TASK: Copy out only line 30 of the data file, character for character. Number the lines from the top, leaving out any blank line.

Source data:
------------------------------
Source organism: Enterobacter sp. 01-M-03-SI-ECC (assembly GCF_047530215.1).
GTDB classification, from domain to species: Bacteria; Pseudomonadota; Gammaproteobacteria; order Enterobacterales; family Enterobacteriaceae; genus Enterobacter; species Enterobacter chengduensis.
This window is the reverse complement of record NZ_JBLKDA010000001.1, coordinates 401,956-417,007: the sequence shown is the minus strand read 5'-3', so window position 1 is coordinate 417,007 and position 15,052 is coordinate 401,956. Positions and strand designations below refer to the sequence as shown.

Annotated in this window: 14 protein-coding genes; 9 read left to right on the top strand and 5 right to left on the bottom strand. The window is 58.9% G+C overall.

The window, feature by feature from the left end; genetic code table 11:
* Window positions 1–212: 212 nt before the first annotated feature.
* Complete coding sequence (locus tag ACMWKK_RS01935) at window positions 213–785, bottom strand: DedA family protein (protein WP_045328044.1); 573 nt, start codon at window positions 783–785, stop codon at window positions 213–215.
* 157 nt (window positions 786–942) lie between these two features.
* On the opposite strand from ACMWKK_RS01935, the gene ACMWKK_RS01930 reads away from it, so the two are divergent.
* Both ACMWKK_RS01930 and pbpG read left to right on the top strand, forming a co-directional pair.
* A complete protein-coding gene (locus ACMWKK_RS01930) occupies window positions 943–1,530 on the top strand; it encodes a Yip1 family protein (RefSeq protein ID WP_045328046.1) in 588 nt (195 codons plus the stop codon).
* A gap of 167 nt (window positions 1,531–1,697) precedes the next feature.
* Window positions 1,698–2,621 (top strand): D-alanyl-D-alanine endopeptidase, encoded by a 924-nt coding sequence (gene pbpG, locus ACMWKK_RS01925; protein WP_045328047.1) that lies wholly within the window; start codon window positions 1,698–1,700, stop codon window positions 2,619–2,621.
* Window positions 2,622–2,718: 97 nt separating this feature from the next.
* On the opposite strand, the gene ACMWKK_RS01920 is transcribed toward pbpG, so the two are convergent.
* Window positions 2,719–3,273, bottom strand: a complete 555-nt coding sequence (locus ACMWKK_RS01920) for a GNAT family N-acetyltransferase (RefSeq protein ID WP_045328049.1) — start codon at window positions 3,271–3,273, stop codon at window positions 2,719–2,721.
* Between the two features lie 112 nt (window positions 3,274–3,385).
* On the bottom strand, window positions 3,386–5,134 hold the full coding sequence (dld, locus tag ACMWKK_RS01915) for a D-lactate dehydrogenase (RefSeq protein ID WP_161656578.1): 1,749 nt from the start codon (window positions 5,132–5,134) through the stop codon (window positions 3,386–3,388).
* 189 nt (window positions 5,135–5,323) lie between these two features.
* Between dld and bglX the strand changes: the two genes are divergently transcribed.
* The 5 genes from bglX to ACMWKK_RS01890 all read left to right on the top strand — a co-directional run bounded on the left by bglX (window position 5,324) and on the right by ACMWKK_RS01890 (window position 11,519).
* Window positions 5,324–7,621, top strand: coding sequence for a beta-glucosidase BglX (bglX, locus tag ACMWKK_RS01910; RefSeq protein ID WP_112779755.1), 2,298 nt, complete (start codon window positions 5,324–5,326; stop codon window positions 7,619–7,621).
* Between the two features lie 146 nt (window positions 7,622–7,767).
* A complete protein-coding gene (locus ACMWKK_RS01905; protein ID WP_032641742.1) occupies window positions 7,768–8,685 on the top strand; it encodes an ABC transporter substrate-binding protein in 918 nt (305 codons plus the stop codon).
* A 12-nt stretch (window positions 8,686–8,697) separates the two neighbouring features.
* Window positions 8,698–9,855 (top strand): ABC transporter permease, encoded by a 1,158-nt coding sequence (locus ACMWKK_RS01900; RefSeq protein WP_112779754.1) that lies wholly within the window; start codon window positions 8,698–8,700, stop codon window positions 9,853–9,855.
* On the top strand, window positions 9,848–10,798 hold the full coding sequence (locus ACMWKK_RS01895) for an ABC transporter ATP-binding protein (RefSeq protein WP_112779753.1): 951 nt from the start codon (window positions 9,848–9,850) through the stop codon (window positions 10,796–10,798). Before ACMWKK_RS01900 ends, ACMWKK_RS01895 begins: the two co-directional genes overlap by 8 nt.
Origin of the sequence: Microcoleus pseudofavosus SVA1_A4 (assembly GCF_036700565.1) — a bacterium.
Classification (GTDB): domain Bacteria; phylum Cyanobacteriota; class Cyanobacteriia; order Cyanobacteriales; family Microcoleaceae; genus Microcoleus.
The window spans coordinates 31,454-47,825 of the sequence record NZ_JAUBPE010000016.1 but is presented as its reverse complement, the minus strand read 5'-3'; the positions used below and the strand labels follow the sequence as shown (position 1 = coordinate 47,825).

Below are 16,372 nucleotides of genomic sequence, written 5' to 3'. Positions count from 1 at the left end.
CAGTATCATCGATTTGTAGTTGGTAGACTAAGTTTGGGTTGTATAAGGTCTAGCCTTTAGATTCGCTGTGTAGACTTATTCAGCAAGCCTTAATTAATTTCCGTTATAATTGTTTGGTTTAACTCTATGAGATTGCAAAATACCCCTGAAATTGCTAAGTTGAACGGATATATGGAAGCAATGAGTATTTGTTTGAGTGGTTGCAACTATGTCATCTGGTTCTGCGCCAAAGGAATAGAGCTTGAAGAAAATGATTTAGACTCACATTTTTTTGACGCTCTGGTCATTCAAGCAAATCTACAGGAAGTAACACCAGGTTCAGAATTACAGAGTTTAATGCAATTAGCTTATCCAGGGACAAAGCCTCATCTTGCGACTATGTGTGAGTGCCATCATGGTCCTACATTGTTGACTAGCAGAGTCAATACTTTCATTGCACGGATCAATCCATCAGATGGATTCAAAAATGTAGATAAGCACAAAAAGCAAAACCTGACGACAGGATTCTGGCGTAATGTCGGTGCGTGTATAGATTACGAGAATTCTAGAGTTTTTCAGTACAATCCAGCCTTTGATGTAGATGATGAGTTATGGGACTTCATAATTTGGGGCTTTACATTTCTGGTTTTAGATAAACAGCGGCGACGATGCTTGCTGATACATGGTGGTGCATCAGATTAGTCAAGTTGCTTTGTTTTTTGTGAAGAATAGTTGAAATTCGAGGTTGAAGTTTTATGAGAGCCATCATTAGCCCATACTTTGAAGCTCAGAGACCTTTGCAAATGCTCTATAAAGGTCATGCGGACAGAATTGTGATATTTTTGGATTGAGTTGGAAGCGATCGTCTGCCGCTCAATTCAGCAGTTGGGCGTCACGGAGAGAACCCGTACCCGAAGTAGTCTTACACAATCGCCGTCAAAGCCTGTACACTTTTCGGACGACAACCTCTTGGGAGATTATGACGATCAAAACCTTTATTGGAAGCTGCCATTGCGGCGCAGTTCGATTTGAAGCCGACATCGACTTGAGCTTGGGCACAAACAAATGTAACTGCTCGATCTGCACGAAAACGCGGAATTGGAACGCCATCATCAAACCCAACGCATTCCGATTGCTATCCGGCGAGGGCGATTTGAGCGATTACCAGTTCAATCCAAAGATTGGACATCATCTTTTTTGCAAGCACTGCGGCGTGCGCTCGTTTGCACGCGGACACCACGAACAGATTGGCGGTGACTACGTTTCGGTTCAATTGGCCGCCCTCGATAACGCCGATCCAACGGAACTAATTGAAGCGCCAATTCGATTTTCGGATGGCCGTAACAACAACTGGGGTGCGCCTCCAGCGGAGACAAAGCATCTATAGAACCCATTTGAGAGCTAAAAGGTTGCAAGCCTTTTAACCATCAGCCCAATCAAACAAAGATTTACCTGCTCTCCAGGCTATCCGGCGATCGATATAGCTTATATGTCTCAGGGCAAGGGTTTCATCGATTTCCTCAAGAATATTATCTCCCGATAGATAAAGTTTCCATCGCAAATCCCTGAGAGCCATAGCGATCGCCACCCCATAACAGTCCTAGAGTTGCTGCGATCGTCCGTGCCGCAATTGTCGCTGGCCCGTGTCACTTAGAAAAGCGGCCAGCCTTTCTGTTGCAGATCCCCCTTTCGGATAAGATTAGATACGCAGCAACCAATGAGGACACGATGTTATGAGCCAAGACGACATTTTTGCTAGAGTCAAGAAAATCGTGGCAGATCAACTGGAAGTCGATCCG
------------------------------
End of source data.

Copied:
The window spans coordinates 31,454-47,825 of the sequence record NZ_JAUBPE010000016.1 but is presented as its reverse complement, the minus strand read 5'-3'; the positions used below and the strand labels follow the sequence as shown (position 1 = coordinate 47,825).